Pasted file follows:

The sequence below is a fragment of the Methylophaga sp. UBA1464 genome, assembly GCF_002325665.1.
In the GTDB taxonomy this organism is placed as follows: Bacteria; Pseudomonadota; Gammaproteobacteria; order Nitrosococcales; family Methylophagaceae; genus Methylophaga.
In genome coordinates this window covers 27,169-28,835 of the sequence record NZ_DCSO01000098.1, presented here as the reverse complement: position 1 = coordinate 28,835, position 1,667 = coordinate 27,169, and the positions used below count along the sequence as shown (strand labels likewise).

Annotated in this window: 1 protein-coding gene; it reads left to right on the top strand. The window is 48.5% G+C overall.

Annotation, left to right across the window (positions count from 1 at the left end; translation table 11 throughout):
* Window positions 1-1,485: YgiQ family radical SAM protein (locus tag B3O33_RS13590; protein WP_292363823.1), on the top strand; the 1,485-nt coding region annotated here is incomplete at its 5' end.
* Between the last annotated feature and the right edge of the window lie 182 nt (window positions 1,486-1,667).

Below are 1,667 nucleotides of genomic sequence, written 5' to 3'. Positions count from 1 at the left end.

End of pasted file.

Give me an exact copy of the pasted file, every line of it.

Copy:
The sequence below is a fragment of the Methylophaga sp. UBA1464 genome, assembly GCF_002325665.1.
In the GTDB taxonomy this organism is placed as follows: Bacteria; Pseudomonadota; Gammaproteobacteria; order Nitrosococcales; family Methylophagaceae; genus Methylophaga.
In genome coordinates this window covers 27,169-28,835 of the sequence record NZ_DCSO01000098.1, presented here as the reverse complement: position 1 = coordinate 28,835, position 1,667 = coordinate 27,169, and the positions used below count along the sequence as shown (strand labels likewise).

Annotated in this window: 1 protein-coding gene; it reads left to right on the top strand. The window is 48.5% G+C overall.

Annotation, left to right across the window (positions count from 1 at the left end; translation table 11 throughout):
* Window positions 1-1,485: YgiQ family radical SAM protein (locus tag B3O33_RS13590; protein WP_292363823.1), on the top strand; the 1,485-nt coding region annotated here is incomplete at its 5' end.
* Between the last annotated feature and the right edge of the window lie 182 nt (window positions 1,486-1,667).

Below are 1,667 nucleotides of genomic sequence, written 5' to 3'. Positions count from 1 at the left end.